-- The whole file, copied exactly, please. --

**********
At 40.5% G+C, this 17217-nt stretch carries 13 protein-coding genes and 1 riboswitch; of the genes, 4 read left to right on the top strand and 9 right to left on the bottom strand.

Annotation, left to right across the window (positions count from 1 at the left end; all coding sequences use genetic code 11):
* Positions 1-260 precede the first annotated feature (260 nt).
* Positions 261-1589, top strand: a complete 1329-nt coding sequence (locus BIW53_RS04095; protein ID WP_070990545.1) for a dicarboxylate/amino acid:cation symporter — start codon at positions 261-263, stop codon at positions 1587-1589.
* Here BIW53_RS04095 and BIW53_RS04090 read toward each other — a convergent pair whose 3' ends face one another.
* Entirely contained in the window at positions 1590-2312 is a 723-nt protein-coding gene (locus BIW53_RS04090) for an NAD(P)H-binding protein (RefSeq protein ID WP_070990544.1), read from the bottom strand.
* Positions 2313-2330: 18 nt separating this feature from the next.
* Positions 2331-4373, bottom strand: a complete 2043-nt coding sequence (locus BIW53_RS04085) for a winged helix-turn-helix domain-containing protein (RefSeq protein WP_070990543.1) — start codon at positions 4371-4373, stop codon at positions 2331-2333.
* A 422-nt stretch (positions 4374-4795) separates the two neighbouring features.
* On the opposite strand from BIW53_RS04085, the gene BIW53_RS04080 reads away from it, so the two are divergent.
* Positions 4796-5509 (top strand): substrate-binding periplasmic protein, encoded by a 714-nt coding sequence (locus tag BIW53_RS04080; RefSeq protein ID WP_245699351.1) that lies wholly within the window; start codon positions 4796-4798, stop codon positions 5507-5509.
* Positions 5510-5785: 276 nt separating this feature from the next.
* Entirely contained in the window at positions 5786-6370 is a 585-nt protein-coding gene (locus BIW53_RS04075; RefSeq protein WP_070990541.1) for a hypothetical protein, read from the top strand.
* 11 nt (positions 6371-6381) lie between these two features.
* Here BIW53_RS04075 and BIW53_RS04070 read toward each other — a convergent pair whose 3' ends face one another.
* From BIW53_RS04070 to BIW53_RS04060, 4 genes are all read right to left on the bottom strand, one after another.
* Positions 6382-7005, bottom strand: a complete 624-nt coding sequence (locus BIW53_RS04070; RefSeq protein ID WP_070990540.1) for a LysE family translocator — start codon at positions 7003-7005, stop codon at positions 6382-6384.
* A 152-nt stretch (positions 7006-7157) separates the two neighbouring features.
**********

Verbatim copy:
At 40.5% G+C, this 17217-nt stretch carries 13 protein-coding genes and 1 riboswitch; of the genes, 4 read left to right on the top strand and 9 right to left on the bottom strand.

Annotation, left to right across the window (positions count from 1 at the left end; all coding sequences use genetic code 11):
* Positions 1-260 precede the first annotated feature (260 nt).
* Positions 261-1589, top strand: a complete 1329-nt coding sequence (locus BIW53_RS04095; protein ID WP_070990545.1) for a dicarboxylate/amino acid:cation symporter — start codon at positions 261-263, stop codon at positions 1587-1589.
* Here BIW53_RS04095 and BIW53_RS04090 read toward each other — a convergent pair whose 3' ends face one another.
* Entirely contained in the window at positions 1590-2312 is a 723-nt protein-coding gene (locus BIW53_RS04090) for an NAD(P)H-binding protein (RefSeq protein ID WP_070990544.1), read from the bottom strand.
* Positions 2313-2330: 18 nt separating this feature from the next.
* Positions 2331-4373, bottom strand: a complete 2043-nt coding sequence (locus BIW53_RS04085) for a winged helix-turn-helix domain-containing protein (RefSeq protein WP_070990543.1) — start codon at positions 4371-4373, stop codon at positions 2331-2333.
* A 422-nt stretch (positions 4374-4795) separates the two neighbouring features.
* On the opposite strand from BIW53_RS04085, the gene BIW53_RS04080 reads away from it, so the two are divergent.
* Positions 4796-5509 (top strand): substrate-binding periplasmic protein, encoded by a 714-nt coding sequence (locus tag BIW53_RS04080; RefSeq protein ID WP_245699351.1) that lies wholly within the window; start codon positions 4796-4798, stop codon positions 5507-5509.
* Positions 5510-5785: 276 nt separating this feature from the next.
* Entirely contained in the window at positions 5786-6370 is a 585-nt protein-coding gene (locus BIW53_RS04075; RefSeq protein WP_070990541.1) for a hypothetical protein, read from the top strand.
* 11 nt (positions 6371-6381) lie between these two features.
* Here BIW53_RS04075 and BIW53_RS04070 read toward each other — a convergent pair whose 3' ends face one another.
* From BIW53_RS04070 to BIW53_RS04060, 4 genes are all read right to left on the bottom strand, one after another.
* Positions 6382-7005, bottom strand: a complete 624-nt coding sequence (locus BIW53_RS04070; RefSeq protein ID WP_070990540.1) for a LysE family translocator — start codon at positions 7003-7005, stop codon at positions 6382-6384.
* A 152-nt stretch (positions 7006-7157) separates the two neighbouring features.